The Washington Redskins voted yesterday to return to work this morning, but General Manager Bobby Beathard said, due to an NFL rule, they won't be able to play against Dallas Monday night unless the players' strike is over.

The Redskins, the only league team that has not had a player cross the picket line, are scheduled to meet again at 9 a.m. today at the Ramada Renaissance hotel near Redskin Park to make a final decision based on last night's developments, one Redskin said.

"We're going to meet in the morning to see what our direction is," the player said. "There's a possibility that any decision made today could be changed in the morning."

A conference call of player representatives with NFLPA Executive Director Gene Upshaw was scheduled for this morning. Upshaw said last night that the Redskins "are going back."

Player representative Neal Olkewicz declined comment, but owner Jack Kent Cooke said last night, "We are hoping they will be back."

If the Redskins do show up to practice this morning, they still cannot play this week because they will have missed the 1 p.m. Wednesday deadline for reporting to work, set by the league. A management attorney, Jim Conway, said last night the owners would not rescind the rule, and there is expected to be strong opposition from the Cowboys if there are indications the league will make an exemption and allow the Redskins to play their regular players.

"I was told that if {Management Council executive director Jack Donlan and Upshaw} had reached an agreement {Wednesday}, the deadline would be extended. But if the players came in and there was no agreement, there was no possibility they could play," Beathard said.

If the striking players do return, Redskins officials have taken precautions to make sure there are no incidents involving the team and its nonunion replacements, Beathard said. The organization obviously must keep its replacement team because of the league deadline situation.

"We will not practice two teams at the same time, I can tell you that," Beathard said. "I'm sure Joe Gibbs will meet with the striking players if they do come in. But I don't anticipate any confrontation between the two teams at all. We've addressed the problem. Do we leave the replacement guys at the Marriott? I don't know yet."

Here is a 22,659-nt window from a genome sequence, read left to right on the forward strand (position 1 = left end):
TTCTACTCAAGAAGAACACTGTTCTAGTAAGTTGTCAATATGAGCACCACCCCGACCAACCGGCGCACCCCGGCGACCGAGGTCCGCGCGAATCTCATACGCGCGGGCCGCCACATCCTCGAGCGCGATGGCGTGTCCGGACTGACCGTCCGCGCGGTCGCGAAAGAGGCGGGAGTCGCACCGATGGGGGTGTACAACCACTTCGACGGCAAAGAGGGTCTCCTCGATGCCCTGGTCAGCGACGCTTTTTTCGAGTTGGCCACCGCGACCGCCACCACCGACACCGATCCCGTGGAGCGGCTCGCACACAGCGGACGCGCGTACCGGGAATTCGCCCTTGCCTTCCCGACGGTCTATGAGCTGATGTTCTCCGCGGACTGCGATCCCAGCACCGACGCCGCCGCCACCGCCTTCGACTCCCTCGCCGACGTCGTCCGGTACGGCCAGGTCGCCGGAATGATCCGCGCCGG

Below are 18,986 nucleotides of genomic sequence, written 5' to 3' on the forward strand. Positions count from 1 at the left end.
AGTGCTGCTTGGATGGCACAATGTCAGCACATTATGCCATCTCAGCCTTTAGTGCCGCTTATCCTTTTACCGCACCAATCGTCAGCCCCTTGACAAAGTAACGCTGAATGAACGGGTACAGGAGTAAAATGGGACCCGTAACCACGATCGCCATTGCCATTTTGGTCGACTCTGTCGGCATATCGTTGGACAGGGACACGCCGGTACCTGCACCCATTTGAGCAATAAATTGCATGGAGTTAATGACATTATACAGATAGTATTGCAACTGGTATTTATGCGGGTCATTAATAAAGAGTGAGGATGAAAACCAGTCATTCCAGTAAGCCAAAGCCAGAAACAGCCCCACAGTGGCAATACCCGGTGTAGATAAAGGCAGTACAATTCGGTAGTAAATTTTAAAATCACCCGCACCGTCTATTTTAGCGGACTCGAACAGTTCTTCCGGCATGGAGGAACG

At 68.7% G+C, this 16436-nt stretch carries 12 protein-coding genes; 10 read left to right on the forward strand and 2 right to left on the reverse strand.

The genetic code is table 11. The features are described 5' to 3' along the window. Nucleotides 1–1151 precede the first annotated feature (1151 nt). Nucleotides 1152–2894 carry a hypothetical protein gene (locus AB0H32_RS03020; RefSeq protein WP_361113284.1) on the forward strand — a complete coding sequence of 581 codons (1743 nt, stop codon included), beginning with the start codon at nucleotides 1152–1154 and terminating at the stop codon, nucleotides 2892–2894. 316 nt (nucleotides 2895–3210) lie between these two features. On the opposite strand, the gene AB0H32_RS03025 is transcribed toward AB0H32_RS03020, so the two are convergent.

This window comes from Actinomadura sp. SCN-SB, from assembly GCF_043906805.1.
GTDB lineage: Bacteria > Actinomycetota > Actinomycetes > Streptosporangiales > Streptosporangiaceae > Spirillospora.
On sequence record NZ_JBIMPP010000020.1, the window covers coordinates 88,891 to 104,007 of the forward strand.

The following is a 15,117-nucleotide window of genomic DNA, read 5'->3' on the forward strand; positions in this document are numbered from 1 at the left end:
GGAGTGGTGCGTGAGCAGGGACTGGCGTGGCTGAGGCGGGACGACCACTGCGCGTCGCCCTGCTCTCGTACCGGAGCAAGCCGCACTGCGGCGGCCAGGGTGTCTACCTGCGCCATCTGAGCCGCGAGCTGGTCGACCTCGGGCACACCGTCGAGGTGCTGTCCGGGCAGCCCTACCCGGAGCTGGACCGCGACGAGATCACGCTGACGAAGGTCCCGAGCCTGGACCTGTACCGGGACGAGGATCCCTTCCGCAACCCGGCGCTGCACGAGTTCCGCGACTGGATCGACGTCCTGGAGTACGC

Beathard said the organization has discussed the situation at length. "I honest to God don't have any idea if they're coming in or not coming in," he said. "Right now, I really don't know what's going on. We talked about all the possibilities as a staff, but we decided, let's forget all the rumors. Let's get this team {the replacements} ready to play. If anyone would have come in before 1 o'clock {Wednesday}, they could have played. Now it's out of our control. We'll get these other guys ready to play; that's our plan."

Although team officials want their veterans back for the Cowboys game, they are planning to play the replacements, unless the strike ends and everyone returns. "Our replacment guys will have to do the best they can," Beathard said. "They're looking forward to it. In this kind of situation, you don't always get what you want."

In another development, defensive end Dexter Manley, who said Tuesday morning that he was going to return to work, changed his mind and did not show up at Redskin Park yesterday. He said on WWDC-FM radio that he made his decision after finding out that his teammates unanimously voted to stay out at their initial meeting, according to Olkewicz.

While several players said there was no dissension at the Tuesday meeting, Beathard said earlier in the day he "heard from a couple of sources that {the players' vote} wasn't unanimous. I heard that it was a majority. Either way, they're not here."

Running back George Rogers, who said he attended the Tuesday night meeting but missed yesterday's meeting (both of which were held at center Russ Grimm's Oakton home), said he voted for staying out on strike, but didn't really want to.

"It's getting to the point where I'm getting kind of frustrated," Rogers said. "I'm missing a lot of time. It's helped me out as far as my injury {sprained right shoulder} is concerned. But no one likes it. I think it's pretty much up to the union now, what we will do."

At Redskin Park, Beathard and Cooke said they were surprised the team voted not to return before the deadline.

Said Beathard, "I had hoped that all of them would have showed up, but it didn't happen. I thought it would happen, not just with the Redskins but with several teams. It didn't so I don't know what the plan is."

They both praised the solidarity of their team, saying they would rather they all stick together as opposed to trickling in one by one.

"This may come as a surprise, but I'm very proud they've acted as a unit," Cooke said. "We've always talked about the family of the Redskins and they've stuck together the same as any well-brought up, well-intentioned family does. They are an awfully tight group of guys and they proved that this time."

Manley's flip-flop was not totally unexpected. He said nearly two weeks ago he was "considering" returning, then decided against it.

"I don't think that anybody was surprised that he wasn't here," Beathard said. Staff writers Leonard Shapiro and Michael Wilbon contributed to this report.